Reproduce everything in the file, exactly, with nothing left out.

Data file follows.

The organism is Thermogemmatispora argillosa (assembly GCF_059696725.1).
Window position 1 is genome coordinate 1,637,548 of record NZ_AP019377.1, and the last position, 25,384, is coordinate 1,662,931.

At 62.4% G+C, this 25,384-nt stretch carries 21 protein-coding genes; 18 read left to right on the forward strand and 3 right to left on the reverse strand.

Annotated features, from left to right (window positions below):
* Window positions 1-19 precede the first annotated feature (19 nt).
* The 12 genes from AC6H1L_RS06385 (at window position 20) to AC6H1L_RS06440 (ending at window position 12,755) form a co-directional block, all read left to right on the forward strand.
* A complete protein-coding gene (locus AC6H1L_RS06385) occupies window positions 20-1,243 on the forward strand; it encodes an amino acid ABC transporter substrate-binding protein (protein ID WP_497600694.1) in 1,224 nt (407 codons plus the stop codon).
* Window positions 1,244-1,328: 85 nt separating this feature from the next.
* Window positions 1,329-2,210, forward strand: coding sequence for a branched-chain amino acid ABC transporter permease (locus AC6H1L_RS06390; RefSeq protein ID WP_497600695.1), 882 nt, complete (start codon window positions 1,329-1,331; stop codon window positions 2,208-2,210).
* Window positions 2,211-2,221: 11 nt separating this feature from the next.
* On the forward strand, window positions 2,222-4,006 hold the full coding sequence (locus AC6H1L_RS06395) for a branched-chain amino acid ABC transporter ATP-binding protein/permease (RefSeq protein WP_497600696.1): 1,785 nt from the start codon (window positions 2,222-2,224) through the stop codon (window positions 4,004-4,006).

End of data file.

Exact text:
The organism is Thermogemmatispora argillosa (assembly GCF_059696725.1).
Window position 1 is genome coordinate 1,637,548 of record NZ_AP019377.1, and the last position, 25,384, is coordinate 1,662,931.

At 62.4% G+C, this 25,384-nt stretch carries 21 protein-coding genes; 18 read left to right on the forward strand and 3 right to left on the reverse strand.

Annotated features, from left to right (window positions below):
* Window positions 1-19 precede the first annotated feature (19 nt).
* The 12 genes from AC6H1L_RS06385 (at window position 20) to AC6H1L_RS06440 (ending at window position 12,755) form a co-directional block, all read left to right on the forward strand.
* A complete protein-coding gene (locus AC6H1L_RS06385) occupies window positions 20-1,243 on the forward strand; it encodes an amino acid ABC transporter substrate-binding protein (protein ID WP_497600694.1) in 1,224 nt (407 codons plus the stop codon).
* Window positions 1,244-1,328: 85 nt separating this feature from the next.
* Window positions 1,329-2,210, forward strand: coding sequence for a branched-chain amino acid ABC transporter permease (locus AC6H1L_RS06390; RefSeq protein ID WP_497600695.1), 882 nt, complete (start codon window positions 1,329-1,331; stop codon window positions 2,208-2,210).
* Window positions 2,211-2,221: 11 nt separating this feature from the next.
* On the forward strand, window positions 2,222-4,006 hold the full coding sequence (locus AC6H1L_RS06395) for a branched-chain amino acid ABC transporter ATP-binding protein/permease (RefSeq protein WP_497600696.1): 1,785 nt from the start codon (window positions 2,222-2,224) through the stop codon (window positions 4,004-4,006).